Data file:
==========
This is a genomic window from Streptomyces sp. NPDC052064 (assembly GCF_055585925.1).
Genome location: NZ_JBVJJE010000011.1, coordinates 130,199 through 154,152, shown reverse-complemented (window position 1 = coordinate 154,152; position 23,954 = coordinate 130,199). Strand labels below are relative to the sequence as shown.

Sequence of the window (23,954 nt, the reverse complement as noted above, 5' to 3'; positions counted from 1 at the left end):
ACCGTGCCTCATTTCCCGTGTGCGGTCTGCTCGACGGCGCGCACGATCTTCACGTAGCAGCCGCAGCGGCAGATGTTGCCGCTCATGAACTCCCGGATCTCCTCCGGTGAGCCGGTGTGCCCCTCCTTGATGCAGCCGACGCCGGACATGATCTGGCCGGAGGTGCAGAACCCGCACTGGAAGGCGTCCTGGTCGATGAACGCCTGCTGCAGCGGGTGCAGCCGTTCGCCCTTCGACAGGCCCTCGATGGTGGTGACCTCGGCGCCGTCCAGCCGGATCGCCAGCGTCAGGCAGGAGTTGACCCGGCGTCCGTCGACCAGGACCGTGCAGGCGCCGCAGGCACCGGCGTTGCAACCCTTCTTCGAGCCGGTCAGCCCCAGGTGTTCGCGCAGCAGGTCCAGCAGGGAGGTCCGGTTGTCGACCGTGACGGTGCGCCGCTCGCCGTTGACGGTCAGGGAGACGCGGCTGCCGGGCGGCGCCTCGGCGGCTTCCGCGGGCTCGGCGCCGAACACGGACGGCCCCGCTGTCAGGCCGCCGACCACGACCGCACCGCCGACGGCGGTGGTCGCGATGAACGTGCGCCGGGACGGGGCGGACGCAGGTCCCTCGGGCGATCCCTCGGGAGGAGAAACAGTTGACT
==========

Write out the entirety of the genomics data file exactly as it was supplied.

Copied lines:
This is a genomic window from Streptomyces sp. NPDC052064 (assembly GCF_055585925.1).
Genome location: NZ_JBVJJE010000011.1, coordinates 130,199 through 154,152, shown reverse-complemented (window position 1 = coordinate 154,152; position 23,954 = coordinate 130,199). Strand labels below are relative to the sequence as shown.

Sequence of the window (23,954 nt, the reverse complement as noted above, 5' to 3'; positions counted from 1 at the left end):
ACCGTGCCTCATTTCCCGTGTGCGGTCTGCTCGACGGCGCGCACGATCTTCACGTAGCAGCCGCAGCGGCAGATGTTGCCGCTCATGAACTCCCGGATCTCCTCCGGTGAGCCGGTGTGCCCCTCCTTGATGCAGCCGACGCCGGACATGATCTGGCCGGAGGTGCAGAACCCGCACTGGAAGGCGTCCTGGTCGATGAACGCCTGCTGCAGCGGGTGCAGCCGTTCGCCCTTCGACAGGCCCTCGATGGTGGTGACCTCGGCGCCGTCCAGCCGGATCGCCAGCGTCAGGCAGGAGTTGACCCGGCGTCCGTCGACCAGGACCGTGCAGGCGCCGCAGGCACCGGCGTTGCAACCCTTCTTCGAGCCGGTCAGCCCCAGGTGTTCGCGCAGCAGGTCCAGCAGGGAGGTCCGGTTGTCGACCGTGACGGTGCGCCGCTCGCCGTTGACGGTCAGGGAGACGCGGCTGCCGGGCGGCGCCTCGGCGGCTTCCGCGGGCTCGGCGCCGAACACGGACGGCCCCGCTGTCAGGCCGCCGACCACGACCGCACCGCCGACGGCGGTGGTCGCGATGAACGTGCGCCGGGACGGGGCGGACGCAGGTCCCTCGGGCGATCCCTCGGGAGGAGAAACAGTTGACT